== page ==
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Persian Wedding

Culturally speaking a Persian wedding is a series of feast. The Sofreh-ye Aghd or the wedding table, commonly known as the high table in western style weddings is traditionally placed on the floor hence the phrase, the low table.

The Sofreh-ye Aghd is a long table placed on a traditional carpet made from Termeh, a gold embroidered fabric. According to Iranian culture the carpet is passed on from mother to daughter.

The most important item on the Sofreh-ye Aghd is the Aayeneh-ye Bakh or the mirror of fate which symbolizes how fate brought the bride and groom into holy matrimony forever. Next to the table is the Mokhaddeh, a decorated seat for the couple that’s placed directly opposite from them.

Other items on the table represent gifts from guests that are meant to honor the new life the couple is starting. These items include:

  • The mirror of fate and two Candelabras. According to Zoroastrian culture, a religion Persians practiced before Islam, these two items symbolize fire and light to represent brightness in the couple’s future.
  • Seven different kinds of spices and herbs called Sini-ye Aatel-O-Baatel that are believed to protect the couple against evil spirits, evil eye and witchcraft. These herbs include Poppy seeds or Khash-Khaash for spell breaking, Namak or salt to blind the evil eye, Berenj or wild rice, Raziyaneh or nigella seeds, Sabzi Khoshk or angelica, Raziyaneh or nigella seeds, Kondor or frankincense to burn any evil spirit and Chaay or black tea.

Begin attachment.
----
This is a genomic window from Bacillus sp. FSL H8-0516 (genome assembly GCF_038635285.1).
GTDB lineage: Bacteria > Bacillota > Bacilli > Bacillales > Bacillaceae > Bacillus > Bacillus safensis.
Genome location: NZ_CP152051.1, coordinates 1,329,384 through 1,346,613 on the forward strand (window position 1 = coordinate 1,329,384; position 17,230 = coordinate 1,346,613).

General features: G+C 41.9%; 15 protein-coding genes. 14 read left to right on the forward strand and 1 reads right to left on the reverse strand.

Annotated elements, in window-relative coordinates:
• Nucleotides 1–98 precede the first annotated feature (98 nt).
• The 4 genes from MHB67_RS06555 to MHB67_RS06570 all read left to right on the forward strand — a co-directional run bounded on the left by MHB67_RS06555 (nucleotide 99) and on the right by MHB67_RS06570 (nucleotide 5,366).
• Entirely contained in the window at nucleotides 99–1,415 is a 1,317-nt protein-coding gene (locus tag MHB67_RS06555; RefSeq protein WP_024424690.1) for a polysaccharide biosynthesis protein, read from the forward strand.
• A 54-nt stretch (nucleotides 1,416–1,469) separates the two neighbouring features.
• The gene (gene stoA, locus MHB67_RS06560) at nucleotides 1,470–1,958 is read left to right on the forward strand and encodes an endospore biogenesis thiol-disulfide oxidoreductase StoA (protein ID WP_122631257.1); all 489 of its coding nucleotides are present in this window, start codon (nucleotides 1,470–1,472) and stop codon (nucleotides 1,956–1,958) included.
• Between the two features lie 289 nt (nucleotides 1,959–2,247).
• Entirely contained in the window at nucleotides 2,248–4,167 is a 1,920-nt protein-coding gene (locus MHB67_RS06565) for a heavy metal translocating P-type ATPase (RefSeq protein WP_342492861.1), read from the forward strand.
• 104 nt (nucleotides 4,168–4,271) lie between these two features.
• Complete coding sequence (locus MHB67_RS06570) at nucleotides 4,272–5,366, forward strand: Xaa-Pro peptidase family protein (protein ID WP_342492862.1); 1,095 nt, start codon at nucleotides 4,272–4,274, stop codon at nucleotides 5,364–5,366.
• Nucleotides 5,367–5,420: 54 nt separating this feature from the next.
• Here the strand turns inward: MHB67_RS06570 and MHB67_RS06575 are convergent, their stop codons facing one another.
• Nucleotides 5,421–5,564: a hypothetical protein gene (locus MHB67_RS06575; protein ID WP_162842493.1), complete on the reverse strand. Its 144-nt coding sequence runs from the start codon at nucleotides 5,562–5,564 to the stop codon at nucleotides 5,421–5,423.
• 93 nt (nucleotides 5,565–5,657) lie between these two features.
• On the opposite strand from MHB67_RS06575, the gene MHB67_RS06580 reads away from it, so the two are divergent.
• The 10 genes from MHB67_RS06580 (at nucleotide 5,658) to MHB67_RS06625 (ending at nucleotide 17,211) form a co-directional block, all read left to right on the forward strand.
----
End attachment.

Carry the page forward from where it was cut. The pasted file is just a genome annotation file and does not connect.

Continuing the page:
• A traditional flatbread called Noon-e Sangak that is engraved a blessing called Mobaarak-Baad. The Noon-e Sangak symbolizes success for the couple’s life. More bread, fresh herbs and feta cheese is also available to be shared with the guests.
  • A copy of the Holy Book that belongs to the couple. The books vary depending on the couple’s religion.
  • A Jaa-Namaaz or the prayer kit that is placed at the center of the table. The kit contains Tasbih or prayer beads, Mohr which is prayers molded onto a clay cube and the Sajjaadeh, a small rug spread on the floor when praying.
  • Sweets and pastries for the guests. These include Noon-Berenji or rice-flour cookies, Sohaan A’sali or roasted honey almonds, Tout or mulberry-almond paste, a Persian pastry called Baklava and Noghl or sugar coated almond strips.
  • Seven strands of colored thread and a needle believed to keep the mother-in-law from talking unpleasantly to the bride.
  • A cup of honey for the after vows ritual where the couple dip their pinky fingers into the cup and into their mouths.
  • Wealth is symbolized by a bowl filled with gold coins.
  • A silk shawl that is to be held over the couple’s head throughout the ceremony. It’s held by the bride’s close female relatives who are happily married.
  • Kalleh Ghand or two sugar cones that will be grinded over the couple’s head to represent happiness.
  • A brazier holding hot coal that has wild rue espand incense sprinkled on it. This is used in the purification ritual to bring health and keep the evil eye away.
  • A bowl of Shaakh-e Nabaat or crystallized sugar to sweeten life for the couple.
  • A Persian rose perfume called Gol-e Mohammadi to freshen the air.
  • A basket of apples and pomegranates which symbolize the creation of man.
  • A symbol of fertility in form of a basket filled with walnuts, shelled hazelnuts, decorated eggs and a basket of decorated almonds.